A journalist dissects a lousy pitch and a good one

Culled from a recent PR Daily webinar, this analysis can help PR pros avoid the lethal missteps that send story offerings straight to the trash bin. Land that coveted coverage with this advice.

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Worse, many PR folks don’t take the time to understand the targeted publication, nor do they think through the type of story that’s going to resonate with its audience.

PR Daily, in conjunction with Muck Rack, recently conducted a webinar that turned the stage over to four journalists who shared how to win them over. All four presentations offered fresh insights, but let’s zero in on two examples from Pete Pachal at Mashable.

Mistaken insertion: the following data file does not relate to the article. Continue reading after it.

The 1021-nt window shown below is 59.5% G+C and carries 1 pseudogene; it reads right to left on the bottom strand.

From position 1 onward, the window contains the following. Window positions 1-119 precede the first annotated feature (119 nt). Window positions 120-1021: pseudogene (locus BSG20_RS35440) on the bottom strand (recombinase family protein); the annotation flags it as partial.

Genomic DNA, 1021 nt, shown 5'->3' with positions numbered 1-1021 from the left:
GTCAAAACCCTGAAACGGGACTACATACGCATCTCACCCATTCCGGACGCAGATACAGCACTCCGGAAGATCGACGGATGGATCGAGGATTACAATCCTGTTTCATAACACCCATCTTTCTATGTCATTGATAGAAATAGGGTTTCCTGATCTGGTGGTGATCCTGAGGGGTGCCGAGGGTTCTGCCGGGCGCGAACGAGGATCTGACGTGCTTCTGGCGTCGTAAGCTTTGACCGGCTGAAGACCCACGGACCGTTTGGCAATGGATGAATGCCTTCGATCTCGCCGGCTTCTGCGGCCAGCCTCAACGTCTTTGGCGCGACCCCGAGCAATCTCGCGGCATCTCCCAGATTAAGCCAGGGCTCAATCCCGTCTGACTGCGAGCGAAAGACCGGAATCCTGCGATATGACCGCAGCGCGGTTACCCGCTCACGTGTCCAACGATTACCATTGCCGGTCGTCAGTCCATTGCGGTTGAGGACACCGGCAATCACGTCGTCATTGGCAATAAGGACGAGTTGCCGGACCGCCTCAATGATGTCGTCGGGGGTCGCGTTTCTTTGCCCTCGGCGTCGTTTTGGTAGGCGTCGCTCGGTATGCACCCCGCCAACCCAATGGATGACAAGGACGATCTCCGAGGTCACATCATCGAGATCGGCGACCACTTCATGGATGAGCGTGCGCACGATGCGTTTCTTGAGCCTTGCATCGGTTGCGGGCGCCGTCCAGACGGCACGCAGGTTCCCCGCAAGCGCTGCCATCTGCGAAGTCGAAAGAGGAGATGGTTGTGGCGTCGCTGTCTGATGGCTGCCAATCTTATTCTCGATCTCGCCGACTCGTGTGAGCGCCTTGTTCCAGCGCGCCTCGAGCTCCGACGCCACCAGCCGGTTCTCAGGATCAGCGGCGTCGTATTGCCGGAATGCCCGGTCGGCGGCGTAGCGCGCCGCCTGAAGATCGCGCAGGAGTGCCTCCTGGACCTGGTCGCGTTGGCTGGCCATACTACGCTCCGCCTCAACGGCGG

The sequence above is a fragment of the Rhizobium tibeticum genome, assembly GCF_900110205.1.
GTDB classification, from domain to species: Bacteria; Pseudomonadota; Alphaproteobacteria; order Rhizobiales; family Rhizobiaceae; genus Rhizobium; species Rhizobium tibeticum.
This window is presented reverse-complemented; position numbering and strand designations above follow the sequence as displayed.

OK, never good to start off with the wrong name, though to give credit where credit is due, the PR person did manage to get the first consonant right.

Moving along, the pitch never delineates the actual news and how it’s going to affect people.

“Do you even read my site, bro?” Indeed.

By contrast, consider the following:

No question, knowing the journalist’s name gets the pitch off to a good start.

Then the pitch proceeds to call out the hard news, why it’s important and how it fits into the Mashable universe.

That is how you do it. Of course, it doesn’t hurt that the company happens to be a mega brand.

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